More than 100 works by the artist couple François-Xavier Lalanne (1927–2008) and Claude Lalanne (1924–2019), better known as Les Lalanne, will fill two venues in Mayfair in an exhibition staged by Ben Brown Fine Arts this spring.
Les Lalanne: Makers of Dreams runs from April 28-July 29 in Ben Brown’s gallery and Claridge’s ArtSpace, both in Brook’s Mews.
Brown, who has represented Les Lalanne for nearly two decades, has organised many exhibitions of their works. As the first one since Claude’s death in 2019, he has ramped things up in a bid to celebrate the history of the couple with works dating back to the 1960s and capitalising on their premium spot in the market.
“Interest in Les Lalanne has never been greater”, he tells ATG. “I have been putting together the works in this exhibition for several years and now that we are physically able to have people in the galleries it seemed like the perfect time.”
It is an ambitious project, marketed as the most extensive show since the couple’s major retrospective at the Museé des Arts Décoratifs in 2010.
Plenty of familiar works will feature in Makers of Dreams, from a great blue Hippopotame I (François- Xavier, 1998) to the surreal Choupatte (Claude, 2014).
These have been organised (in the words of the gallery, “choreographed”) across the two spaces by Italian designer Manfredi della Gherardesca. Some will ‘float’ in the gallery, done up to look like the night sky, while “the pure bright white of Claridge’s ArtSpace is a vision of Heaven”, Brown says.
This might seem over the top, but one could argue that when it comes to Les Lalanne it was ever thus.
The pair met in the early 1950s and began sculpting together, though they retained different styles throughout their careers. As a general rule Claude was inspired by the botanical world, while François-Xavier was sparked by the animal kingdom.
Their creations were both functional and wound through with elements of humour and surrealism.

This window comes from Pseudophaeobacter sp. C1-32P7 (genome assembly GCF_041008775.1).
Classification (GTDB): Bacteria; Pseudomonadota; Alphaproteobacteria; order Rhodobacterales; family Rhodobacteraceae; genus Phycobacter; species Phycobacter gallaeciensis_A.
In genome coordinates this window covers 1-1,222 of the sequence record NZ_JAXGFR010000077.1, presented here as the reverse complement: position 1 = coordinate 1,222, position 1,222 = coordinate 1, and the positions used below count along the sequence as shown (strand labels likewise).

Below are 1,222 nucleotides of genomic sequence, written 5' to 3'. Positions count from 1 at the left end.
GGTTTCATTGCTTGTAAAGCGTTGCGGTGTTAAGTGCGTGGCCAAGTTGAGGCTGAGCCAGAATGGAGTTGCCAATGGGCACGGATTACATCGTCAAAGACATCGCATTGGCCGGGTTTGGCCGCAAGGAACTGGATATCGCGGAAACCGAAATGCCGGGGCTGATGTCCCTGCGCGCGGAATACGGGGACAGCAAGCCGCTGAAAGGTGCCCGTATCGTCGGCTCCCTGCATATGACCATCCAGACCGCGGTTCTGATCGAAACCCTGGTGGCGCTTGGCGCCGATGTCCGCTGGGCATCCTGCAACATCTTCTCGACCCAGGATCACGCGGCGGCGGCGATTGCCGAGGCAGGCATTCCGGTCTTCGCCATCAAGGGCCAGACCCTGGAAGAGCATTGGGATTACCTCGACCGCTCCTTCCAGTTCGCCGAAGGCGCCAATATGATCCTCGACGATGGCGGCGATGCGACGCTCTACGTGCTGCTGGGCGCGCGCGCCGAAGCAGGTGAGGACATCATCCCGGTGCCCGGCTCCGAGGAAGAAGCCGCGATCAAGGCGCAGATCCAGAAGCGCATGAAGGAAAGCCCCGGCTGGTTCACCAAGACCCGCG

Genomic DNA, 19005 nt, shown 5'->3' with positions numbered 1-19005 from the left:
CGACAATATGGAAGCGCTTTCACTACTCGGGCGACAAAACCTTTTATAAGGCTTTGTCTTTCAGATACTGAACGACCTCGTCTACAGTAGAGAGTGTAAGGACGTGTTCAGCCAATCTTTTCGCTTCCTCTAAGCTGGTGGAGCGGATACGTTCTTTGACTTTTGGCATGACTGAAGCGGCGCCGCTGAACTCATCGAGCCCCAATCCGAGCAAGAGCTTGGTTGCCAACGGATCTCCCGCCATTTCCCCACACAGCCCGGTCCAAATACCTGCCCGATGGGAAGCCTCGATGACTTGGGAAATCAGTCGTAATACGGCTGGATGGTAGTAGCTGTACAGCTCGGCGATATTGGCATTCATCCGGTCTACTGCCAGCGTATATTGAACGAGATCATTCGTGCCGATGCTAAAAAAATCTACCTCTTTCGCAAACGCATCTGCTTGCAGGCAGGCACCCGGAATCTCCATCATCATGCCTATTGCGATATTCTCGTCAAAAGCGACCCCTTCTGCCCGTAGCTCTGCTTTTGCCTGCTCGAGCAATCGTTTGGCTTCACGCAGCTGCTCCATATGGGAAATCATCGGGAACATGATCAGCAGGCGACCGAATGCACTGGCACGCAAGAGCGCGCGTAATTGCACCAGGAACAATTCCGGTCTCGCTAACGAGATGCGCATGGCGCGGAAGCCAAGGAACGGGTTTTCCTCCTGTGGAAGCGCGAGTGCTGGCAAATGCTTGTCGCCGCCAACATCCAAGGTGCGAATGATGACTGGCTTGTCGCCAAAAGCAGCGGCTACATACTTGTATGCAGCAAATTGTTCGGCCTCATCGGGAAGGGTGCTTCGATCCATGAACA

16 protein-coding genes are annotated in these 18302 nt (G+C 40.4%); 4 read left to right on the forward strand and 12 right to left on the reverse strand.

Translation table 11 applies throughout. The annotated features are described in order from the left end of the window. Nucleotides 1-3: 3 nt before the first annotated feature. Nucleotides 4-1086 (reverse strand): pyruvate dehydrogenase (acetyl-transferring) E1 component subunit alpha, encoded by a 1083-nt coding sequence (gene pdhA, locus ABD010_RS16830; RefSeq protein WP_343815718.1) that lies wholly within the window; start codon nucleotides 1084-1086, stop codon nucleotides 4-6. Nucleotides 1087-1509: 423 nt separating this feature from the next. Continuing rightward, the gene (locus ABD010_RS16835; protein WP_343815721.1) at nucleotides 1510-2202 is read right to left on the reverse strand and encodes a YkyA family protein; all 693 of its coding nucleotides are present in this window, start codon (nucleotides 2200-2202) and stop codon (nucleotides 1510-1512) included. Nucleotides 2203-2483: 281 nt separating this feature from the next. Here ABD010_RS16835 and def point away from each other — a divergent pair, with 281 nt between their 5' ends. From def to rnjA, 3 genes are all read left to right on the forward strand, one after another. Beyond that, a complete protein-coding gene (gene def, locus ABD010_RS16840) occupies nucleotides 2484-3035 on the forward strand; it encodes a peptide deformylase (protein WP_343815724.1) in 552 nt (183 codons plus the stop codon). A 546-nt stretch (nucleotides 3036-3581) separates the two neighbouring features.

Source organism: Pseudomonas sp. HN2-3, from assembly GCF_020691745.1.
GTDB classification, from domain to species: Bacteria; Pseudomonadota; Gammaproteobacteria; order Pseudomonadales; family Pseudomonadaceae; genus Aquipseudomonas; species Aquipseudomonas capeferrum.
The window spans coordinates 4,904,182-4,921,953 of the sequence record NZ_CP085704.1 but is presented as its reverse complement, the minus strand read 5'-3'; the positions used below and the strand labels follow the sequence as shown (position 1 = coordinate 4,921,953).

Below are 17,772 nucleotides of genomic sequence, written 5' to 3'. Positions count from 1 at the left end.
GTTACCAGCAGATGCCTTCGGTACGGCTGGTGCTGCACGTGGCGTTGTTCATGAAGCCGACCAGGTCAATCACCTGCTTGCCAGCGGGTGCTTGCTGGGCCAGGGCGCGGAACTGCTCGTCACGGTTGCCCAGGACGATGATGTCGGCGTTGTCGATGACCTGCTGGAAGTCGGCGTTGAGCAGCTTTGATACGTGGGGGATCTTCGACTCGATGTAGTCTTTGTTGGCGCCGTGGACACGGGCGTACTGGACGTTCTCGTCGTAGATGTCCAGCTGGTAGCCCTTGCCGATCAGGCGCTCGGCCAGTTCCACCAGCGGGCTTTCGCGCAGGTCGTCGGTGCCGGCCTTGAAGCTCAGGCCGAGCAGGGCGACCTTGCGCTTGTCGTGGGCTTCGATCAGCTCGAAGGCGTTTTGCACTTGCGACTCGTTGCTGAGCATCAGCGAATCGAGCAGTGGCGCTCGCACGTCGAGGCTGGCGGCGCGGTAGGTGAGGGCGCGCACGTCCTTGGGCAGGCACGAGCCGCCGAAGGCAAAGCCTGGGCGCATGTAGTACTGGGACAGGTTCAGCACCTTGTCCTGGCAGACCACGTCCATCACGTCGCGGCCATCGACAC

In the 1960s they rose to prominence when they were commissioned by Yves Saint Laurent and his partner Pierre Bergé. Over the years they added other high-profile names to their list of collectors: Karl Lagerfeld, Marc Jacobs, Tom Ford and Peter Marino to name a few.
Brown himself started collecting their works before staging his first exhibition of their work in 2007 (his last was in 2018. Claude celebrated her 93rd birthday on the evening of the opening).
The another major shift in their market came in 2009, says Brown, with the legendary auction of the Yves Saint Laurent and Pierre Bergé collection at Christie’s Paris.
He says: “Their phenomenal collection – the result of a longstanding and close relationship between Saint-Laurent, Pierre Berge and Les Lalanne – included a spectacular Salon de Miroirs by Claude and François-Xavier’s unique Bar YSL. Both of these works achieved prices over 10 times the reserve prices and sent the Lalanne market skyrocketing.
“In the years since, their market has continued to climb, and as François-Xavier passed away in 2008 and Claude recently in 2019, the supply of their works is finite and collector interest stronger than ever.”
Last year, an auction record was set for Claude when her Structure végétale chandelier was knocked down for €3.1m (£2.65m).
Later in the year, following the openings of major exhibitions in the Clark Museum in the US and Château de Versailles in France, a white-glove sale at Sotheby’s Paris of the collection of one of the artist’s daughters achieved five times its estimate, totalling €81m for 81 lots. Twenty of these went over €1m. It also included two records for Francois- Xavier, the higher one for Leopard I (2005) selling for €8.32m.
It is not a bad time to be selling Les Lalanne.
Prices in the show range from €50,000 to several million. There is also a selection of jewellery designed by Claude since the 1960s which starts at €10,000.
“Claude and François created a universe for themselves and for everyone who comes in contact with it, which is full of humour, fantasy, and the natural world”, Brown says.
“They lived and worked and created among this surreal menagerie. Their works have universal appeal.”